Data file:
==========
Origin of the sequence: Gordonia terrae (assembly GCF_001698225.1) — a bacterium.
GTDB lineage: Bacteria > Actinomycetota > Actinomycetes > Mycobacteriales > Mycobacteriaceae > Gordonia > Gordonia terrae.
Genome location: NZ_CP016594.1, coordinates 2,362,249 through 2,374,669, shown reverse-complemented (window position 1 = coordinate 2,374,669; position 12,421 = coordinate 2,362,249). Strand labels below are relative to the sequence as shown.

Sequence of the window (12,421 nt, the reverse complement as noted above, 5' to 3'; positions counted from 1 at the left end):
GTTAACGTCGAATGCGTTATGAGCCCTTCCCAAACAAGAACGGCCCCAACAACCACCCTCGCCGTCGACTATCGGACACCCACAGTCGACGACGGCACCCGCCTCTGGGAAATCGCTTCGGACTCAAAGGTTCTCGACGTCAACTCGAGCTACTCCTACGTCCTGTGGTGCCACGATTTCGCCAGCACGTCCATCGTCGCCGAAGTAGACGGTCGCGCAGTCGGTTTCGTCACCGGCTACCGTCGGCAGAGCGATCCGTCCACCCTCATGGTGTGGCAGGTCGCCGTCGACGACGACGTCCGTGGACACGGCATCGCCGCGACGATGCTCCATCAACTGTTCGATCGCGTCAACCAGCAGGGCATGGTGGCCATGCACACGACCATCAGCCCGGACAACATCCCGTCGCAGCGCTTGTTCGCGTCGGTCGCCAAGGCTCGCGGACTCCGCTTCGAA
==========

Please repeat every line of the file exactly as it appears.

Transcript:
Origin of the sequence: Gordonia terrae (assembly GCF_001698225.1) — a bacterium.
GTDB lineage: Bacteria > Actinomycetota > Actinomycetes > Mycobacteriales > Mycobacteriaceae > Gordonia > Gordonia terrae.
Genome location: NZ_CP016594.1, coordinates 2,362,249 through 2,374,669, shown reverse-complemented (window position 1 = coordinate 2,374,669; position 12,421 = coordinate 2,362,249). Strand labels below are relative to the sequence as shown.

Sequence of the window (12,421 nt, the reverse complement as noted above, 5' to 3'; positions counted from 1 at the left end):
GTTAACGTCGAATGCGTTATGAGCCCTTCCCAAACAAGAACGGCCCCAACAACCACCCTCGCCGTCGACTATCGGACACCCACAGTCGACGACGGCACCCGCCTCTGGGAAATCGCTTCGGACTCAAAGGTTCTCGACGTCAACTCGAGCTACTCCTACGTCCTGTGGTGCCACGATTTCGCCAGCACGTCCATCGTCGCCGAAGTAGACGGTCGCGCAGTCGGTTTCGTCACCGGCTACCGTCGGCAGAGCGATCCGTCCACCCTCATGGTGTGGCAGGTCGCCGTCGACGACGACGTCCGTGGACACGGCATCGCCGCGACGATGCTCCATCAACTGTTCGATCGCGTCAACCAGCAGGGCATGGTGGCCATGCACACGACCATCAGCCCGGACAACATCCCGTCGCAGCGCTTGTTCGCGTCGGTCGCCAAGGCTCGCGGACTCCGCTTCGAA